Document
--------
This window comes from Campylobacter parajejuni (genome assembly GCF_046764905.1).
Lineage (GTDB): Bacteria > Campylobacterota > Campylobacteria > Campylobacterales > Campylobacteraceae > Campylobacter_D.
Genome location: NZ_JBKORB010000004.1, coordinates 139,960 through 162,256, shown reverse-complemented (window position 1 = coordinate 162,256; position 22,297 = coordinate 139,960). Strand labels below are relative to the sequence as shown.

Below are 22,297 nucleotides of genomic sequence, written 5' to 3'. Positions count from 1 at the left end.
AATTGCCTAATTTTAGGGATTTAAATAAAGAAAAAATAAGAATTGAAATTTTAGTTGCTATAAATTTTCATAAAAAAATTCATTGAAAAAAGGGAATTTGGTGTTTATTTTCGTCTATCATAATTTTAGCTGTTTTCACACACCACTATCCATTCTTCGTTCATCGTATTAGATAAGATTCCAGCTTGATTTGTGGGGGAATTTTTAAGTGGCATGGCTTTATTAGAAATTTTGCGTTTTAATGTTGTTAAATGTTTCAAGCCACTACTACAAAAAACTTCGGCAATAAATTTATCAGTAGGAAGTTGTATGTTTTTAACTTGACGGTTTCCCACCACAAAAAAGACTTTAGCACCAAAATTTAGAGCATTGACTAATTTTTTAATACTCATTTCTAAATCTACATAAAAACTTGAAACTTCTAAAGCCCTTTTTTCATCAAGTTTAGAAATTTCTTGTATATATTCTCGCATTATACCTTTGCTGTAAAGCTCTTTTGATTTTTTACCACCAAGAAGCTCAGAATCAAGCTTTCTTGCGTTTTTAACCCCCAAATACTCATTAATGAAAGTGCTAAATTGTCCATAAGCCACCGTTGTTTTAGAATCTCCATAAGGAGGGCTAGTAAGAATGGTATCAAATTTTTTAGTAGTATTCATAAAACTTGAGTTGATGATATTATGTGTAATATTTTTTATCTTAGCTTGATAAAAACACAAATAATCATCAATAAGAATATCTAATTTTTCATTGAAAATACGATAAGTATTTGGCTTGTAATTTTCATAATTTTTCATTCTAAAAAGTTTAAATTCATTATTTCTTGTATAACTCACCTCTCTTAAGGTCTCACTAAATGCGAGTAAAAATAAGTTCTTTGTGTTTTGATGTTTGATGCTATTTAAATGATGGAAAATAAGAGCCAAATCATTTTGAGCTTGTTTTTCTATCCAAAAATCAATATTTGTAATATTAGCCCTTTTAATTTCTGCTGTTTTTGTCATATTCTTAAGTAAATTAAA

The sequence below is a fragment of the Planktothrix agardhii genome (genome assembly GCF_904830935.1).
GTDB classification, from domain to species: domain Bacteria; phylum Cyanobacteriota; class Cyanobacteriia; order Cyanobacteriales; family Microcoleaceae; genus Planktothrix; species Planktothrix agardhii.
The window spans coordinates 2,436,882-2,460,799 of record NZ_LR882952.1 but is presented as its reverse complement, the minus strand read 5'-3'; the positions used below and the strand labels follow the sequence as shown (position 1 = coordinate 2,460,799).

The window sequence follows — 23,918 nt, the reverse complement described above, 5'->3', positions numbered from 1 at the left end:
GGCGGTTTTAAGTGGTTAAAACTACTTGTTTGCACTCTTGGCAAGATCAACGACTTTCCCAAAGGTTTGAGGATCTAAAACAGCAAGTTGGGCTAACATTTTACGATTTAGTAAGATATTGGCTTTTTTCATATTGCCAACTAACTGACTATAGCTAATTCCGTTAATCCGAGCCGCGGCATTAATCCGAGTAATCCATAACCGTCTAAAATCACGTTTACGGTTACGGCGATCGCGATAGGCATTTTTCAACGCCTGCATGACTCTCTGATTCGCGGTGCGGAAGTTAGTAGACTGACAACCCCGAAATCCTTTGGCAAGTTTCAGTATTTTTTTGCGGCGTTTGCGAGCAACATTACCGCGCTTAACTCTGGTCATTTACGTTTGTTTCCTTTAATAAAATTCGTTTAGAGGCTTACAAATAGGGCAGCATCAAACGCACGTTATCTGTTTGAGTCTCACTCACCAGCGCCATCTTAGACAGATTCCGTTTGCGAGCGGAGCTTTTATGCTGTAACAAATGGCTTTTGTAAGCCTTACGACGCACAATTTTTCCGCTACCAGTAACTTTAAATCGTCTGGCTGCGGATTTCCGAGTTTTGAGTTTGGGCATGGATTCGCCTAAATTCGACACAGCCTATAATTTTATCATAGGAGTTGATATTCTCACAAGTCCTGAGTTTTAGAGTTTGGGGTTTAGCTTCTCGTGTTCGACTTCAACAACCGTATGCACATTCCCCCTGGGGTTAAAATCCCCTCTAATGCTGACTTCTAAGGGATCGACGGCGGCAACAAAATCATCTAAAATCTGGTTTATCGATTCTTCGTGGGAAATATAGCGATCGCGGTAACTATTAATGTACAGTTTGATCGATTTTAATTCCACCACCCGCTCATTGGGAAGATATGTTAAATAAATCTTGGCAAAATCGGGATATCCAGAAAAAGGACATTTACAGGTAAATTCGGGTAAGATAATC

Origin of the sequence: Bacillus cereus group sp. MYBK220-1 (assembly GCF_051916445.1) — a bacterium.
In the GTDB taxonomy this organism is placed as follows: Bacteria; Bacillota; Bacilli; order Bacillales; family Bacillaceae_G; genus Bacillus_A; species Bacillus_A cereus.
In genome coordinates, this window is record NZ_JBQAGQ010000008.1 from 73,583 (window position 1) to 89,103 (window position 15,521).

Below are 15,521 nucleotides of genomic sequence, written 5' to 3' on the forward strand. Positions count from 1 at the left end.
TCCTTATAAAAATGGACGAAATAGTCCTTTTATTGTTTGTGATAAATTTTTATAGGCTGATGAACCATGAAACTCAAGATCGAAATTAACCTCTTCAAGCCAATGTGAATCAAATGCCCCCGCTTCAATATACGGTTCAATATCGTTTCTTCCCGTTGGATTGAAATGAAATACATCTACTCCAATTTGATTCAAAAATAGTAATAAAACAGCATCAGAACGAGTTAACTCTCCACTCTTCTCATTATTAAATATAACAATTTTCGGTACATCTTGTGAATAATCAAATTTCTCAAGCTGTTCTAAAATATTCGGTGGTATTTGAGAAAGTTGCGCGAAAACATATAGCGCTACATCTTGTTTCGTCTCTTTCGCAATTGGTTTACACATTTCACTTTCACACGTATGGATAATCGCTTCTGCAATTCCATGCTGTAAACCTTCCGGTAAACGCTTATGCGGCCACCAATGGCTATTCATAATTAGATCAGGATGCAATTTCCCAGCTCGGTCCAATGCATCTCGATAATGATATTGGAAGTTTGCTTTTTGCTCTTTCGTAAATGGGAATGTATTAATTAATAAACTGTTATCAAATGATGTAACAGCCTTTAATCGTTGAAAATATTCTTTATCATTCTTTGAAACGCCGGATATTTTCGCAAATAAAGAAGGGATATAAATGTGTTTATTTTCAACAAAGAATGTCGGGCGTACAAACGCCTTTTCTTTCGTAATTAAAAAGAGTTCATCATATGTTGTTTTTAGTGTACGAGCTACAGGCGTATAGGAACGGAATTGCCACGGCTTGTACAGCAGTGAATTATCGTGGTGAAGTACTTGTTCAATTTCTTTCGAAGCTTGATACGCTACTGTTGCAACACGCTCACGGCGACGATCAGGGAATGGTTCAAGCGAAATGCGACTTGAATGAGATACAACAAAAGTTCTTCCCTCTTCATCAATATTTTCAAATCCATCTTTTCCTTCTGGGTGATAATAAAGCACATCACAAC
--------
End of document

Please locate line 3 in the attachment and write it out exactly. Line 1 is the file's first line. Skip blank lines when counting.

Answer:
Genome location: NZ_JBKORB010000004.1, coordinates 139,960 through 162,256, shown reverse-complemented (window position 1 = coordinate 162,256; position 22,297 = coordinate 139,960). Strand labels below are relative to the sequence as shown.